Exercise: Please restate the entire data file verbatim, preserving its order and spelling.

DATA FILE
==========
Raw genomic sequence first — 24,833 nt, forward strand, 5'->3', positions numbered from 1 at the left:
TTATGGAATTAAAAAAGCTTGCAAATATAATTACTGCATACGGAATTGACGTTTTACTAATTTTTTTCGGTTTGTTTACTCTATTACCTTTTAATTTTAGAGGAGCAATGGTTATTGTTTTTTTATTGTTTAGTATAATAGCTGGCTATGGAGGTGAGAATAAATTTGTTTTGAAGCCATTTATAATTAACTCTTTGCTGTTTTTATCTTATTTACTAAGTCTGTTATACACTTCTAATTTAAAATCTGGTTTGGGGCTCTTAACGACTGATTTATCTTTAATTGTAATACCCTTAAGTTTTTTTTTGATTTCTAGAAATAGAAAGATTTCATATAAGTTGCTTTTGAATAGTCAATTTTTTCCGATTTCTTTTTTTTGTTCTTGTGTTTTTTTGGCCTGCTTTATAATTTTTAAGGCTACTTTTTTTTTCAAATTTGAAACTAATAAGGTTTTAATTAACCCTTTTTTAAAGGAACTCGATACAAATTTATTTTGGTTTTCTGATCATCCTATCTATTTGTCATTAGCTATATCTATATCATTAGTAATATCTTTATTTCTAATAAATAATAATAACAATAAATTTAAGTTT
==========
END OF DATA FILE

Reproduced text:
Raw genomic sequence first — 24,833 nt, forward strand, 5'->3', positions numbered from 1 at the left:
TTATGGAATTAAAAAAGCTTGCAAATATAATTACTGCATACGGAATTGACGTTTTACTAATTTTTTTCGGTTTGTTTACTCTATTACCTTTTAATTTTAGAGGAGCAATGGTTATTGTTTTTTTATTGTTTAGTATAATAGCTGGCTATGGAGGTGAGAATAAATTTGTTTTGAAGCCATTTATAATTAACTCTTTGCTGTTTTTATCTTATTTACTAAGTCTGTTATACACTTCTAATTTAAAATCTGGTTTGGGGCTCTTAACGACTGATTTATCTTTAATTGTAATACCCTTAAGTTTTTTTTTGATTTCTAGAAATAGAAAGATTTCATATAAGTTGCTTTTGAATAGTCAATTTTTTCCGATTTCTTTTTTTTGTTCTTGTGTTTTTTTGGCCTGCTTTATAATTTTTAAGGCTACTTTTTTTTTCAAATTTGAAACTAATAAGGTTTTAATTAACCCTTTTTTAAAGGAACTCGATACAAATTTATTTTGGTTTTCTGATCATCCTATCTATTTGTCATTAGCTATATCTATATCATTAGTAATATCTTTATTTCTAATAAATAATAATAACAATAAATTTAAGTTT